Arguably the most intriguing discoveries concerns ‘Henry’, one of the most complete of the 92 reconstructed crew skeletons. By testing his bones and teeth, researchers were able to better write the story of his life: noting how he was aged between 14 and 18 when he died, had signs of osteoarthritis and degenerative disease, and was of a muscular build (as identified by deep depressions in his left shoulder blade where the ligaments attached).
Further, oxygen isotope analysis of his teeth suggests that he was raised in Britain, in areas of high rainfall. In fact, the sulphur value present goes one step further again, to suggest he was born within 50km of the South coast. This could be cross-referenced with further tests (in this case his strontium isotope ratio), to suggest he was raised North Devon, as this is an area of Palaeozoic geology.
Looking deeper still, Henry's nitrogen value is high, showing that he ate lots of animal protein. Meanwhile his carbon value points to more of a land-based rather than marine-based diet. All the analysis on his teeth was then checked against similar tests on his rib, to show whether there was any major upheaval during adolescence. With the results being largely the same, this suggests he didn't have a marked change in diet during his teenage years, so they were most probably spent in the same (or similar) place to where he was born.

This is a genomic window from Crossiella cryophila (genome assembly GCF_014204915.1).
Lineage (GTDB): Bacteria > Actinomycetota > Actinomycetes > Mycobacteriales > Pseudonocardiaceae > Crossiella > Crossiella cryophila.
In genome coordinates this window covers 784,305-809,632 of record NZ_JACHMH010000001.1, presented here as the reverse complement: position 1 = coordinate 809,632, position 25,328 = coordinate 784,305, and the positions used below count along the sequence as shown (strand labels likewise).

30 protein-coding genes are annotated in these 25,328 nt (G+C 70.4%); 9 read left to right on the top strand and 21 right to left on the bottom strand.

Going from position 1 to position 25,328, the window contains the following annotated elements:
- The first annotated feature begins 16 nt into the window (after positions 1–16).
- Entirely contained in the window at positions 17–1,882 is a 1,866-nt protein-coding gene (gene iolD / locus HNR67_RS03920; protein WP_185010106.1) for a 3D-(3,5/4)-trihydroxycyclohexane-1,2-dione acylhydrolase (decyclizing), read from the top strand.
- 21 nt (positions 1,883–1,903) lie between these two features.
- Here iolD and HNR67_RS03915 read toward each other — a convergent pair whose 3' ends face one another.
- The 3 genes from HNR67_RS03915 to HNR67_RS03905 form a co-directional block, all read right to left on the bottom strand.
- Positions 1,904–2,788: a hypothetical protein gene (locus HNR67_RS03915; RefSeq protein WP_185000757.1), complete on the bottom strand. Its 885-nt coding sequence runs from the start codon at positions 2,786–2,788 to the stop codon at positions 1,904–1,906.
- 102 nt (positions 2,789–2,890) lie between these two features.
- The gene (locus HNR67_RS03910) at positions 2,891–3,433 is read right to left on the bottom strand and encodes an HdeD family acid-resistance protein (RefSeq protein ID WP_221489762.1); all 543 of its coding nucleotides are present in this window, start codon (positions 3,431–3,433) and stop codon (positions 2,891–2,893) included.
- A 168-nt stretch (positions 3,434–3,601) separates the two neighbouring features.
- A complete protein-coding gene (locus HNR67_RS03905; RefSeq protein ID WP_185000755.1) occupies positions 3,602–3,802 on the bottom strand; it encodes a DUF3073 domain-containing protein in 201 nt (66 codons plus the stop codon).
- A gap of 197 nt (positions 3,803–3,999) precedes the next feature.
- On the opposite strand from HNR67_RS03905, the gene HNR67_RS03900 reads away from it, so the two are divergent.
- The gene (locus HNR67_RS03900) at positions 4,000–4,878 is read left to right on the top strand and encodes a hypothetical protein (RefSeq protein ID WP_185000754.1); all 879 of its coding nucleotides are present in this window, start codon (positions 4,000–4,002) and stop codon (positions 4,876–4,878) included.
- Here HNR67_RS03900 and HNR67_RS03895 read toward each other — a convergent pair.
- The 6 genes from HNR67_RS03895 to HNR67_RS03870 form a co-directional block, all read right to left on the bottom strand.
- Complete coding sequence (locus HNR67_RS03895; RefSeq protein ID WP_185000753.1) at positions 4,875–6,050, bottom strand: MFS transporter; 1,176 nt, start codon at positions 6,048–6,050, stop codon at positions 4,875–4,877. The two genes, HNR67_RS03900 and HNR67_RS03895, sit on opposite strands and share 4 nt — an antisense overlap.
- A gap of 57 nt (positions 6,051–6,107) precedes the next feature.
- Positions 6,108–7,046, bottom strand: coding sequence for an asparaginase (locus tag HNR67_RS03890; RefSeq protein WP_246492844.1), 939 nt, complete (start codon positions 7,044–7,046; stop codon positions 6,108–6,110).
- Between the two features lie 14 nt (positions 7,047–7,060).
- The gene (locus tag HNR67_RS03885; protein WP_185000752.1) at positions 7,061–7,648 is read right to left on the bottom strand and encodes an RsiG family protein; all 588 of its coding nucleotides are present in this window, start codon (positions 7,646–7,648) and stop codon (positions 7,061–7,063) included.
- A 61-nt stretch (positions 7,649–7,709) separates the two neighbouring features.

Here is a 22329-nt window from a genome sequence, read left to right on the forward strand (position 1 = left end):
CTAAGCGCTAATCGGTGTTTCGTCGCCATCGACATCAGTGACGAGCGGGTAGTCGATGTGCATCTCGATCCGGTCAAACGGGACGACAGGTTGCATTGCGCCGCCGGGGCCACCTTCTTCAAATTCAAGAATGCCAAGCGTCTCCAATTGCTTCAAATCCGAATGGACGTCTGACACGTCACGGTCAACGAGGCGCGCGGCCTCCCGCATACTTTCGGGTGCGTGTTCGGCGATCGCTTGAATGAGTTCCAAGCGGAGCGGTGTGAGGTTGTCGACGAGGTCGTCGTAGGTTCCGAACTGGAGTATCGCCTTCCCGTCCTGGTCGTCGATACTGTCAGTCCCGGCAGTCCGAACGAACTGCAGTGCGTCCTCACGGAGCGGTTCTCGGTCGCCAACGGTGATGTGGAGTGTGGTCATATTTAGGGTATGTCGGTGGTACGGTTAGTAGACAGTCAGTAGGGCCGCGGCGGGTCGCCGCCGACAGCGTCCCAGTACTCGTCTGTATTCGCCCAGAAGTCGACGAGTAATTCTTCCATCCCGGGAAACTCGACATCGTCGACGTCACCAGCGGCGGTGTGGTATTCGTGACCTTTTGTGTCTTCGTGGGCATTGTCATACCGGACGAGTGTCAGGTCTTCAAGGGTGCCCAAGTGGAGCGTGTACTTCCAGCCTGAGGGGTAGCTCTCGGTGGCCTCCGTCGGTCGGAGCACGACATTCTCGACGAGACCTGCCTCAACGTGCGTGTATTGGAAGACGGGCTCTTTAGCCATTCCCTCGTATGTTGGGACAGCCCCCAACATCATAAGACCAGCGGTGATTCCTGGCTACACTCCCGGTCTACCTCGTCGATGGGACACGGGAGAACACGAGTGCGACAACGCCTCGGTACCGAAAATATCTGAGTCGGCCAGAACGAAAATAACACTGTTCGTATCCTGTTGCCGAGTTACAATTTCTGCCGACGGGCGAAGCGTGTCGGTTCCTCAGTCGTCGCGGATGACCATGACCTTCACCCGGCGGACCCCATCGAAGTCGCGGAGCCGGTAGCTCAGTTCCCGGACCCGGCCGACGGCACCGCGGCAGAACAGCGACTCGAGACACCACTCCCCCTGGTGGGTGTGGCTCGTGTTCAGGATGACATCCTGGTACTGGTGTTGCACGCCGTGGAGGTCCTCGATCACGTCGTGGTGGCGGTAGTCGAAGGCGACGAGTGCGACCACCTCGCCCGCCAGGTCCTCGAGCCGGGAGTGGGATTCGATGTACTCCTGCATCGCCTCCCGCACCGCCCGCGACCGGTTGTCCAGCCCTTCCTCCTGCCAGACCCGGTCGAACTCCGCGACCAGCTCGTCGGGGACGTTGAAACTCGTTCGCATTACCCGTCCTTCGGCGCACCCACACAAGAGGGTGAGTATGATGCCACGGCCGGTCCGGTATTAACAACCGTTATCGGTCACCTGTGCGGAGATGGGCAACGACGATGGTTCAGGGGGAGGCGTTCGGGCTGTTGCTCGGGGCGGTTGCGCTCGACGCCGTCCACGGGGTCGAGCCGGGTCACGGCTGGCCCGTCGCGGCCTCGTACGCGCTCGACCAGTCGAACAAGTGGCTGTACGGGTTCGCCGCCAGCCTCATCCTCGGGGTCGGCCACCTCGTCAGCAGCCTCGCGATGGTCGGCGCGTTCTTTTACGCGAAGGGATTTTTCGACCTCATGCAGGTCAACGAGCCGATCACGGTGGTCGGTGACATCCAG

Looking more closely at Henry’s teeth, researchers were able to identify nuclear DNA (information from both parents) that suggests he came from North Africa. Genetically, this makes Henry similar to current day Moroccans, Mozabite Berbers of Algeria or individuals from the Near East.
Elsewhere, researchers looked at the skeleton of the Archer Royal, and made an equally surprising discovery. It has long been presumed the Archer Royal would have been British, thanks in no small part to the famed longbow skills of English forces. However, this skeleton - found trapped under the rear axle of a bronze cannon on the main deck, was wearing a wristguard decorated with the pomegranate symbol of Granada.
Oxygen isotope analysis conducted on the Archer Royal's teeth returned a value significantly higher than what would be the norm for Tudor Britain. In fact, it was one of the highest to ever be recorded - suggesting he was not born in Britain but instead somewhere with a much warmer climate. What's more, his low sulphur value suggests he was not born near the sea, backed up by his nitrogen and carbon values which point to a diet of land-based food and very little from the sea.
Instead, the Archer Royal (who was in his early 20s and stood at 5ft 10in - taller than most of the crew) was more likely to have come from a limestone area - the likes of which are found across southern Europe and North Africa. All this combined to lead researchers to the conclusion that the Archer Royal came from inland Africa - more than 50km from the coast.
Given that the new discoveries point to a much more multicultural crew than previously thought, the question arises: what further insights might a study of the remaining crew provide and what does the Mary Rose crew say about British national identity today?
Map & Directions
|The Many Faces of Tudor England (18 Mar 2019 - 31 Dec 2019)|